In 2013 Derry celebrated as the UK’s first City of Culture. 2013 also marked the 400th anniversary of the commissioning of its City Walls.
With a few exceptions, most tips and reviews envisage that you visit something or engage in some activity once – or at least once per visit. I am going to break with this supposition and recommend that you walk along Derry’s Walls twice in a single visit.
Firstly, I suggest you join a specific short city walking tour taking in the city Walls. After you have completed this tour I recommend you re-walk the Walls again taking as long as you like (you could take a few days or a few hours) stopping where you want and leaving to visit sites within the Walls as fancy takes you. Walking around the Walls in this fashion will reveal a wonderful city crammed full of history, heritage and colour. Four hundred years of political upheaval in Ireland can be appreciated (if not understood!) by walking along these famous walls.
Below you will find some basic historical and practical information on the Walls (which I do not repeat in other reviews).
History and background
Derry is the only remaining completely walled city in Ireland and one of the finest walled cities in Europe. The building of the Walls, by the honourable, the Irish Society was completed in 1618. The walls were built to protect Protestant settlers from England and Scotland who had just arrived during the Plantation of Ulster. Despite three sieges since this time the Walls have never been breached, a fact that explains why the city is often referred to as the Maiden City.
The most famous of the three sieges occurred during the Williamite Wars in 1689 when an estimated 7,000 of a population of 30,000 died holding out against the forces of the Catholic king, James II. James had been deposed of the British throne by the Protestant king, William III in 1688 and had fled to Ireland which, in the main, had stayed loyal to him. Derry, together with a few other places including Enniskillen (see my separate page – I was born there!) did not, and had sided with William.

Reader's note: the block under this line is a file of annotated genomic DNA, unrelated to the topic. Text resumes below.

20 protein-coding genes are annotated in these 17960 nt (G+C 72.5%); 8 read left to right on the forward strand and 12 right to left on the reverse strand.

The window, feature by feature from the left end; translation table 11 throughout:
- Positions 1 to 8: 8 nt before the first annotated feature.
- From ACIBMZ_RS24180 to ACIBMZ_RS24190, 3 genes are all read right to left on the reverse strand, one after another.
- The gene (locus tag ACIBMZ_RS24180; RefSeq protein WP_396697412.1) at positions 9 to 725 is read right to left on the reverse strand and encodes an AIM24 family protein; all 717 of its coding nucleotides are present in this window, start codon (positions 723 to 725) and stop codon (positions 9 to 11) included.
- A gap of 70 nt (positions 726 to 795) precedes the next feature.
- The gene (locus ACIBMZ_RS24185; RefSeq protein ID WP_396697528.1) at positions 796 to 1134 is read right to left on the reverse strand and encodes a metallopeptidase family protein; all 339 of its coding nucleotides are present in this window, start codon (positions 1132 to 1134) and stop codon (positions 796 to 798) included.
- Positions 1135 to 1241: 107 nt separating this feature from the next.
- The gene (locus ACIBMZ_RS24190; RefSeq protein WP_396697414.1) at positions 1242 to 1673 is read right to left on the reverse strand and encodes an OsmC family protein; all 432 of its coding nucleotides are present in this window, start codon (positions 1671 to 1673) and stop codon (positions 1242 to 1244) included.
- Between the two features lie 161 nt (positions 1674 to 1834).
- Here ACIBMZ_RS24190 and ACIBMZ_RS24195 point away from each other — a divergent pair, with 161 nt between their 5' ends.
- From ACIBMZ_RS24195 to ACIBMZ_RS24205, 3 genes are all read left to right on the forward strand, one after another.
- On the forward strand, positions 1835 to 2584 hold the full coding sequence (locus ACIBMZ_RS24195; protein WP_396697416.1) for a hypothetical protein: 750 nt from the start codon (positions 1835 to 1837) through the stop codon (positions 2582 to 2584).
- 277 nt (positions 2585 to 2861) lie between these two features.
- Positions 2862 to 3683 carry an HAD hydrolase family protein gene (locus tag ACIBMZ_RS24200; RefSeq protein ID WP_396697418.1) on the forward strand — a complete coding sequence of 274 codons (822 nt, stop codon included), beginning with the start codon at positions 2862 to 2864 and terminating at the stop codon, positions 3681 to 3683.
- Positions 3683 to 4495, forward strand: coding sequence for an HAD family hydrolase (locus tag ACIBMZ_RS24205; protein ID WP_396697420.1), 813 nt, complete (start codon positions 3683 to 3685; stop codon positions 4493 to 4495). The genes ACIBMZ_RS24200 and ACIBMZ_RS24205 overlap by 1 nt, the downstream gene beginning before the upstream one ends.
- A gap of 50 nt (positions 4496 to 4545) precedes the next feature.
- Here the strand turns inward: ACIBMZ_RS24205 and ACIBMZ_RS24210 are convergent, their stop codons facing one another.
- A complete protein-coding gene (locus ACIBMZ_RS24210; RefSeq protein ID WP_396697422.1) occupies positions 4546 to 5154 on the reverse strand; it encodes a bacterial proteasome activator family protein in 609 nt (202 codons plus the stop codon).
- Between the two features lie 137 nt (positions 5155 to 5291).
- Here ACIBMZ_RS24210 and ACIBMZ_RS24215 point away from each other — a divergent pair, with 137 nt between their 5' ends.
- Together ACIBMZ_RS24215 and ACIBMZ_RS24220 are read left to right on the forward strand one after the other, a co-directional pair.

1688 – 1689 – The Shutting of the Gates and the Siege of Derry
James II, the first Catholic monarch since Mary I who died in 1558, came to the throne in 1685 and at once instigated a program of Catholic reforms which started with replacing Protestant commanders in the army. He also soon produced a Catholic heir to the throne.
James appointed Richard Talbot, the Earl of Tyrconnell, as his Viceroy in Ireland. One of the Earl’s many tasks was to replace the garrisons of Enniskillen and Derry (both staunchly Protestant) with more reliable men (Catholics). The Earl of Antrim and his Redshanks army were tasked with dealing with Derry. On hearing of this, the citizens of Derry feared a repeat of the 1641 massacre of Protestants in Portadown and at Tully Castle, outside Enniskillen. A letter, most likely a forgery, found in Comber, outside Belfast, on 3 December 1688 indicated that Derry would be attacked and taken on 9 December 1688.
On the 7th December the Earl of Antrim and his Redshanks army approached Derry which was undefended as the Governor, Lieutenant Colonel Robert Lundy, on the instructions of Tyrconnell, had moved his Protestant army to Dublin at the end of November 1688. James’ plan was that the Redshanks would be a replacement for the garrison just departed to Dublin.